There is a renaissance happening in the world of artificial intelligence. Using deep learning, researchers are producing systems that can recognize objects, understand spoken language, and even simulate the human voice. The quality of these systems is advancing at a blistering pace.
Just three months months ago, Chinese search giant Baidu showed off Deep Voice, a system for turning text into speech. It could produce speech which was nearly indistinguishable from an actual human voice on the first listen, and do it in near real time. But that system could only learn one voice at a time, and required many hours of audio or more from which to build a sample. Today the company is rolling out Deep Voice 2. It can learn the nuances of a person’s voice with just half an hour of audio, and a single system can learn to imitate hundreds of different speakers.
Remember how long it took for Siri to roll out regional accents? That’s because each new voice required an actual human being to record thousands and thousands of hours of speech. After that, engineers spent a long time hand tuning the software, teaching it how to speak. Deep Voice 2 takes a different approach: it learns commonalities shared across hundreds of different speakers to build a model of the human voice, then tweaks that model slightly to craft different characters. And the system doesn’t require any manual adjustment from its human creators. “Give it the right data, and it can learn on their own what sort of features are important,” says Andrew Gibiansky, a research scientist at Baidu’s Silicon Valley AI Lab who works on the Deep Voice project.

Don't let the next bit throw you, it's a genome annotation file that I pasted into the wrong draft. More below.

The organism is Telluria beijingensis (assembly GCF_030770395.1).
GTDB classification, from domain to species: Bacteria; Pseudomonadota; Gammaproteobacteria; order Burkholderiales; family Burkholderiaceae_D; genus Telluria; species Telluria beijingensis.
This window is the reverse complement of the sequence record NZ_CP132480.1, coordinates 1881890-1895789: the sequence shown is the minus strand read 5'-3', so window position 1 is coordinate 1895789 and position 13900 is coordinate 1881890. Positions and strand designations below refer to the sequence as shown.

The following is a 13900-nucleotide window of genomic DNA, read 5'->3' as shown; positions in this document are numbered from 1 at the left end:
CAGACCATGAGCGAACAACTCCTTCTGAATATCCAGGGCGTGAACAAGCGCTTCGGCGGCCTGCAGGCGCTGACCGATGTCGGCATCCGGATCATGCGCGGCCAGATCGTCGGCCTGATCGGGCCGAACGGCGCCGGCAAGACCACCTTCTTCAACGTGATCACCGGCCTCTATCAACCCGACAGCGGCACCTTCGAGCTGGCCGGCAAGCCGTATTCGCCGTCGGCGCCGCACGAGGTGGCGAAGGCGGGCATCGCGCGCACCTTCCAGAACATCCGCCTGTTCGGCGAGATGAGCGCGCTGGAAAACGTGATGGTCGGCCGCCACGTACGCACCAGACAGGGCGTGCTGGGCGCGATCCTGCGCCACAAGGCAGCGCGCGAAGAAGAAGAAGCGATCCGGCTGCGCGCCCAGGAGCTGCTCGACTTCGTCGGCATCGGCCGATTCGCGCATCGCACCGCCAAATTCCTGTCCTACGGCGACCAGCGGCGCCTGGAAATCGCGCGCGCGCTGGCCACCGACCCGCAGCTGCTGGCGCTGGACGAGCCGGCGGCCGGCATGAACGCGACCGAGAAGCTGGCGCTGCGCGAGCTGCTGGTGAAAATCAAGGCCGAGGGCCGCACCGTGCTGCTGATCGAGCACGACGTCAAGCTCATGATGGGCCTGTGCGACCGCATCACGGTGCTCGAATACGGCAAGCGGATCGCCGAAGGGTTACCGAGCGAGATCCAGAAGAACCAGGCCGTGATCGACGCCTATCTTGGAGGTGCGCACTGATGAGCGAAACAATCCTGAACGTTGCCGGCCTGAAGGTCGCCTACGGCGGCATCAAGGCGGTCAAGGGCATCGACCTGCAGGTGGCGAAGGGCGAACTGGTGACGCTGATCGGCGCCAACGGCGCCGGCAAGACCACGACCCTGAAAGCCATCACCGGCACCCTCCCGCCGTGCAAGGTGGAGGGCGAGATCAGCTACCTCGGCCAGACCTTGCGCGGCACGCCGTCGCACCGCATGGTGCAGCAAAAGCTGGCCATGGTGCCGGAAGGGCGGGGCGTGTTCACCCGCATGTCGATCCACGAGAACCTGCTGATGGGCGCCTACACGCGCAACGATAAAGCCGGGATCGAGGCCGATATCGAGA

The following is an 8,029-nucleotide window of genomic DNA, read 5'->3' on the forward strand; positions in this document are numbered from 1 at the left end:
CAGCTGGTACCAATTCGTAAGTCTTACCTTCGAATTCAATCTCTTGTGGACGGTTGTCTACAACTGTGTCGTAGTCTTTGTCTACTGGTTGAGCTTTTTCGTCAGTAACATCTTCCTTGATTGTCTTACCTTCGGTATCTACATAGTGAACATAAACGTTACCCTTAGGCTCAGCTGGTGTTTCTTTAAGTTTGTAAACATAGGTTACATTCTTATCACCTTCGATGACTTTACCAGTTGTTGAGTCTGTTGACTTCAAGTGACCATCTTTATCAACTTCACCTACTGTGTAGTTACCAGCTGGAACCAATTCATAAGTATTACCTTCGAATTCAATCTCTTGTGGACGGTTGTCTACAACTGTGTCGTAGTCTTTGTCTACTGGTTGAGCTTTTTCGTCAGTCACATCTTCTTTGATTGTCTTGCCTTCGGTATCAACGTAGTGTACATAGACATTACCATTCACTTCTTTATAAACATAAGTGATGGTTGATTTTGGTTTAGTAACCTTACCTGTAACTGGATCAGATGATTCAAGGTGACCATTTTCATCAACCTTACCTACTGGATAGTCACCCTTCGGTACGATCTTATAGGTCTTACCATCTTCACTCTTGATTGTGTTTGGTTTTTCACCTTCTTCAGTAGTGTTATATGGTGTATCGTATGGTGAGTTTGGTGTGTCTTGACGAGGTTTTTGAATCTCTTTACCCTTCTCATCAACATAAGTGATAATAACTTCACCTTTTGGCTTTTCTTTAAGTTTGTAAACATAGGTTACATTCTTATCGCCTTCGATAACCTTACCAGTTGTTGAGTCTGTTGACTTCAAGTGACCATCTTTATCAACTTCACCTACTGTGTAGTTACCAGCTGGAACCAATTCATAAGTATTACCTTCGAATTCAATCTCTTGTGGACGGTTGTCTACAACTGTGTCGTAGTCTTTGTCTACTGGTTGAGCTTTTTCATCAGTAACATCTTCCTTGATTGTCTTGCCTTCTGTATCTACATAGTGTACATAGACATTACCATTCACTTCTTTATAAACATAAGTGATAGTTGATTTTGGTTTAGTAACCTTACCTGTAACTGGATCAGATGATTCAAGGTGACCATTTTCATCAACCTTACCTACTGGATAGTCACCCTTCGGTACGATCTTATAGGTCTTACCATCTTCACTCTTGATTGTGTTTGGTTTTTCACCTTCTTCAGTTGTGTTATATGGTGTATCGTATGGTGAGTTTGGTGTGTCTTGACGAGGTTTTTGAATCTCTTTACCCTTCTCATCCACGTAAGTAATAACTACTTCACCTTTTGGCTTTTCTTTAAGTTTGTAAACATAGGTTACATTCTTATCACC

Baidu imagines that this technology would be useful on digital assistants that are controlled through voice commands that respond by speaking to their users. It also sees potential in text-to-speech applications like ebooks. “The ability to quickly synthesize multiple human voices will have a huge effect on products such as personal assistants and eBook readers in the future. For example, each character of your Ebook could have a unique voice when you list to the Ebook,” the company wrote in a blog post.
Baidu isn’t the only tech giant exploring this space. In September of last year Google’s DeepMind division published research on WaveNet, a vocoder built using deep learning techniques that made huge gains in audio quality over more traditional speech synthesis systems. Startups are also playing in this market. Last month Lyrebird, a Canadian startup, showed off a system that could imitate the vocal nuances of famous figures based on just one minute of audio data.
As we move into a world where our gadgets are increasingly controlled by our voices, with expectations to reply, this technology will be used to create all kinds of custom characters for our digital assistants. Would you prefer Siri to sound like Humphrey Bogart, Hulk Hogan, or Lil Kim? We’re taking suggestions in the comments below.